Millions of middle-aged and older American men today undergo testosterone therapy (usually prescription gels or patches), four times as many as a decade ago. That’s despite continuing controversy about the safety and effectiveness of this hormone treatment and even about how to define the condition for which it’s usually prescribed, called age-related hypogonadism (“low T” in the ads)—that is, low blood testosterone levels accompanied by undesirable effects such as erectile dysfunction.
Moreover, many of the men being prescribed testosterone don’t actually have a low blood level or haven’t even had the hormone measured, and they have no related symptoms.
Attracted largely by claims from drug companies and “anti-aging” clinics, these men hope that testosterone therapy will give them youthful vigor, better erections, bigger muscles, and better overall health. Meanwhile, they’re in the same kind of uncharted territory women were in before 2002, when the important Women’s Health Initiative (WHI) clinical trial was abruptly halted because it found that menopausal estrogen/progestin therapy posed serious risks.
Here’s the latest news about testosterone, all from August 2015:
A call for better research: FDA researchers discussed the agency’s ongoing concerns about testosterone for age-related hypogonadism in the New England Journal of Medicine. Studies, mostly observational, have produced inconsistent results about the hormone’s safety for this use, especially in respect to cardiovascular disease and mortality rates, with some finding increased risks, some reduced risks and some no effect. Thus, the FDA is requiring the drug companies to conduct large, long-term randomized clinical trials (or preferably one joint trial) on testosterone’s risks and benefits, along the lines of the WHI study on menopausal hormones. This goes along with the FDA’s order that labels on testosterone products carry a stronger warning about the potential risk of heart attacks and strokes. That’s besides the known risks, such as acne, unwanted hair growth, and breast enlargement.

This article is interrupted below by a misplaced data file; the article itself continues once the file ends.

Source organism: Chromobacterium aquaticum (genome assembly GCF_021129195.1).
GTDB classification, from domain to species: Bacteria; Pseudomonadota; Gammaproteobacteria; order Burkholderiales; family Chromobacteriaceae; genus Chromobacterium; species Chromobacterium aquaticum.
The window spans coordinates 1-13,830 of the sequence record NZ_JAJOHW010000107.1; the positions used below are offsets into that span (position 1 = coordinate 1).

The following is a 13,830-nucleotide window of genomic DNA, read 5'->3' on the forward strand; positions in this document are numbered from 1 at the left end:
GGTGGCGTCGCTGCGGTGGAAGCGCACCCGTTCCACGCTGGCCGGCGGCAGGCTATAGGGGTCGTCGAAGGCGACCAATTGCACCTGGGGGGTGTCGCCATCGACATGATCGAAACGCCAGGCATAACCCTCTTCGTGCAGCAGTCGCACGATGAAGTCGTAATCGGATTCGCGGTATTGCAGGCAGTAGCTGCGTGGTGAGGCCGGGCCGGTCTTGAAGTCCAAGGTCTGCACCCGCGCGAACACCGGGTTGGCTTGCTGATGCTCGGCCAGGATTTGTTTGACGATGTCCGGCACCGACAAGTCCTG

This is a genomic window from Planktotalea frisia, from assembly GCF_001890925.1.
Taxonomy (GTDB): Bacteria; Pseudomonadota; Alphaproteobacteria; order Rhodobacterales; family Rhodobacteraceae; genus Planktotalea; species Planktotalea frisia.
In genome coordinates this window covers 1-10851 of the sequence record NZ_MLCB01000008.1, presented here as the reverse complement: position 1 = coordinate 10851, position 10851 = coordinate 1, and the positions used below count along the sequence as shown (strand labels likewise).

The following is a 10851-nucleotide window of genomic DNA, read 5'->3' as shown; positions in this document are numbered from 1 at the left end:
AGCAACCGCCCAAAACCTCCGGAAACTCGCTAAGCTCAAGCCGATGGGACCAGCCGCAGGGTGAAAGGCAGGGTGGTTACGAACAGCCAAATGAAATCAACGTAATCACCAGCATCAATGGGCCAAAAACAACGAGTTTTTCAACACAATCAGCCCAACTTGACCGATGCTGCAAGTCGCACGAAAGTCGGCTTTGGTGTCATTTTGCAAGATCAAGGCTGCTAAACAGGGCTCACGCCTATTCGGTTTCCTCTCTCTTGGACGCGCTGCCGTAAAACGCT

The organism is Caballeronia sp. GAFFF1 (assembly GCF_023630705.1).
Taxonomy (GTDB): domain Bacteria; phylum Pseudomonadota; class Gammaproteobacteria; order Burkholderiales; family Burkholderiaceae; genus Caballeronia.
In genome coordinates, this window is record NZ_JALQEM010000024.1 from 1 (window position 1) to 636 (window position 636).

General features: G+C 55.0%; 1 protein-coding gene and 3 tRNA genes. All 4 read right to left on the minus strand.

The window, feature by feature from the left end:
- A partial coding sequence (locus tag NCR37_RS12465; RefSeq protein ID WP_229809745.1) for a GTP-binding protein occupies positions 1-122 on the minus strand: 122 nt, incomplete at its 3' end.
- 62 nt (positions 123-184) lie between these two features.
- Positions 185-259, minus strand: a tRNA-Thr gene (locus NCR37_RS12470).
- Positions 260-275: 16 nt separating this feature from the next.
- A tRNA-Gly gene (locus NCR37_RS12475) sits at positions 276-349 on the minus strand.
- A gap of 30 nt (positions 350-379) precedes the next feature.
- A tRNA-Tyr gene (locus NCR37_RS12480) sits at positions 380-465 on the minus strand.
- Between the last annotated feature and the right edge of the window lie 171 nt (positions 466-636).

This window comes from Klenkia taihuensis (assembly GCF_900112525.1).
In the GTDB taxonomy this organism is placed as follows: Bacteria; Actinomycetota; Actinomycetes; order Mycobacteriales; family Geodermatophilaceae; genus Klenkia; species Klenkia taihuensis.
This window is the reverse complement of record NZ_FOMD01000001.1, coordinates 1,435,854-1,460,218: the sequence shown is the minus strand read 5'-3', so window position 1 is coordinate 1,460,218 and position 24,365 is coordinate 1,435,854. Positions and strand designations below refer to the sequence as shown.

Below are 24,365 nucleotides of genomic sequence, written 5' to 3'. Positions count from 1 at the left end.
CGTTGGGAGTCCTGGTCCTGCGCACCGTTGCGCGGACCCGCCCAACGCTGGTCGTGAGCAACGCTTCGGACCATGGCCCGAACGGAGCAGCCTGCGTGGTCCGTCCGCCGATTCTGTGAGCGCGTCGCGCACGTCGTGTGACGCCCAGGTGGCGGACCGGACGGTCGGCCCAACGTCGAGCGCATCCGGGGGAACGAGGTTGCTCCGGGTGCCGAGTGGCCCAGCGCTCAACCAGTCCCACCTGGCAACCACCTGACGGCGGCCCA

Some good news: The largest observational study yet, published in the European Heart Journal, followed 83,000 healthy U.S. veterans (average age 66) with low testosterone. Those who took testosterone and achieved “normalized” levels actually had a lower risk of heart attacks, strokes, and death over a 14-year period than men not taking testosterone. However, that conflicts with the negative findings of some previous observational studies as well as a clinical trial in 2010 of 209 older men (average age 74, many with chronic diseases), which was halted early when it found far more heart attacks and other cardiovascular events in those using testosterone. As the VA researchers concluded, only large well-designed clinical trials like WHI will be able to truly determine the safety of testosterone therapy.
More seemingly good news: In a clinical trial in the Journal of the American Medical Association involving 300 men (average age 67) with low testosterone levels, use of the hormone patch for three years had no effect on the progression of atherosclerosis compared to a placebo patch. But the study was not large enough to evaluate the risk of heart attacks, so “it should not be interpreted as establishing cardiovascular safety of testosterone use,” the Harvard researchers noted. Interestingly, the men taking testosterone did not experience improved sexual function or quality of life compared to the placebo group.
Before you join the Low T party
The FDA has approved testosterone replacement therapy only for men who have very low blood levels because of medical reasons (such as pituitary or testicular problems or advanced liver disease), for whom the benefits are clear. And yet, the therapy is mostly being prescribed off-label to men whose “low T” is likely a normal result of aging, for whom the benefits are unproven and the potential risks biologically plausible and troubling. Until clinical trials prove testosterone’s safety and efficacy, we suggest you think twice about taking it for “low T,” especially if you have cardiovascular disease or are at elevated risk for it (for instance, because of age, diabetes, or obesity). Don’t automatically blame “low T” if you feel tired or your libido is waning—or because an ad or clinic presents testosterone therapy to you as a veritable fountain of youth.